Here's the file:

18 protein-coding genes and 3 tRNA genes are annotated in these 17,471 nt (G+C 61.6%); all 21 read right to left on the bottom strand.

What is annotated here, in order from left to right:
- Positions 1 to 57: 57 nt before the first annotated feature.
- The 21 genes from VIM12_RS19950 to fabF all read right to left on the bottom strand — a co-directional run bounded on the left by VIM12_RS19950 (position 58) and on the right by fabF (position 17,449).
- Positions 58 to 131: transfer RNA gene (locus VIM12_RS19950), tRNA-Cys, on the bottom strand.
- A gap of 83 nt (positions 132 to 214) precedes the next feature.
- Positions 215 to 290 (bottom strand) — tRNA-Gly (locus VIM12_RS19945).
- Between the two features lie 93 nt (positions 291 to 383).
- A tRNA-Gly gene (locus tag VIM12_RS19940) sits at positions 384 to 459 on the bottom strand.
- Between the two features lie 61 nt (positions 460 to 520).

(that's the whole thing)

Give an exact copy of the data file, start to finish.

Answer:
18 protein-coding genes and 3 tRNA genes are annotated in these 17,471 nt (G+C 61.6%); all 21 read right to left on the bottom strand.

What is annotated here, in order from left to right:
- Positions 1 to 57: 57 nt before the first annotated feature.
- The 21 genes from VIM12_RS19950 to fabF all read right to left on the bottom strand — a co-directional run bounded on the left by VIM12_RS19950 (position 58) and on the right by fabF (position 17,449).
- Positions 58 to 131: transfer RNA gene (locus VIM12_RS19950), tRNA-Cys, on the bottom strand.
- A gap of 83 nt (positions 132 to 214) precedes the next feature.
- Positions 215 to 290 (bottom strand) — tRNA-Gly (locus VIM12_RS19945).
- Between the two features lie 93 nt (positions 291 to 383).
- A tRNA-Gly gene (locus tag VIM12_RS19940) sits at positions 384 to 459 on the bottom strand.
- Between the two features lie 61 nt (positions 460 to 520).